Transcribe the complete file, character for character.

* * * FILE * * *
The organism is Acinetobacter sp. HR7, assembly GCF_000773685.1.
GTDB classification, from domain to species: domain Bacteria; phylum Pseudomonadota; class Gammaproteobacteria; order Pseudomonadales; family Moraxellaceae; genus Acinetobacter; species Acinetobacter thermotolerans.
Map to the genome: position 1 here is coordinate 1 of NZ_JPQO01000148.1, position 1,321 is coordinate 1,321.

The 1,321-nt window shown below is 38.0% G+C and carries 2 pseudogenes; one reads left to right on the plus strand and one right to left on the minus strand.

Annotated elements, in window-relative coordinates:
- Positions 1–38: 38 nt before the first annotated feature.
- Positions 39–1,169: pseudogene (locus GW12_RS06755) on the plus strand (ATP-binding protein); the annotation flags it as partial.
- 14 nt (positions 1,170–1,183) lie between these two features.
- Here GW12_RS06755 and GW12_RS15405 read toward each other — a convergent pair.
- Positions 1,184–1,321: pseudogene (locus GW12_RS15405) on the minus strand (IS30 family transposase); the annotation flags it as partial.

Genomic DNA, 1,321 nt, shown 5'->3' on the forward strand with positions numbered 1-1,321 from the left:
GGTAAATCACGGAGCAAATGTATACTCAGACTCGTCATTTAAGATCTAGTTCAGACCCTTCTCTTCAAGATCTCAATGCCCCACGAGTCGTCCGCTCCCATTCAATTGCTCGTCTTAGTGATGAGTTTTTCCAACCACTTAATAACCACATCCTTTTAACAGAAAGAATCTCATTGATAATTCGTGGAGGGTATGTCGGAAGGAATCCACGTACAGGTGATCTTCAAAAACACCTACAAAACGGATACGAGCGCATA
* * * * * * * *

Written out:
The organism is Acinetobacter sp. HR7, assembly GCF_000773685.1.
GTDB classification, from domain to species: domain Bacteria; phylum Pseudomonadota; class Gammaproteobacteria; order Pseudomonadales; family Moraxellaceae; genus Acinetobacter; species Acinetobacter thermotolerans.
Map to the genome: position 1 here is coordinate 1 of NZ_JPQO01000148.1, position 1,321 is coordinate 1,321.

The 1,321-nt window shown below is 38.0% G+C and carries 2 pseudogenes; one reads left to right on the plus strand and one right to left on the minus strand.

Annotated elements, in window-relative coordinates:
- Positions 1–38: 38 nt before the first annotated feature.
- Positions 39–1,169: pseudogene (locus GW12_RS06755) on the plus strand (ATP-binding protein); the annotation flags it as partial.
- 14 nt (positions 1,170–1,183) lie between these two features.
- Here GW12_RS06755 and GW12_RS15405 read toward each other — a convergent pair.
- Positions 1,184–1,321: pseudogene (locus GW12_RS15405) on the minus strand (IS30 family transposase); the annotation flags it as partial.

Genomic DNA, 1,321 nt, shown 5'->3' on the forward strand with positions numbered 1-1,321 from the left:
GGTAAATCACGGAGCAAATGTATACTCAGACTCGTCATTTAAGATCTAGTTCAGACCCTTCTCTTCAAGATCTCAATGCCCCACGAGTCGTCCGCTCCCATTCAATTGCTCGTCTTAGTGATGAGTTTTTCCAACCACTTAATAACCACATCCTTTTAACAGAAAGAATCTCATTGATAATTCGTGGAGGGTATGTCGGAAGGAATCCACGTACAGGTGATCTTCAAAAACACCTACAAAACGGATACGAGCGCATA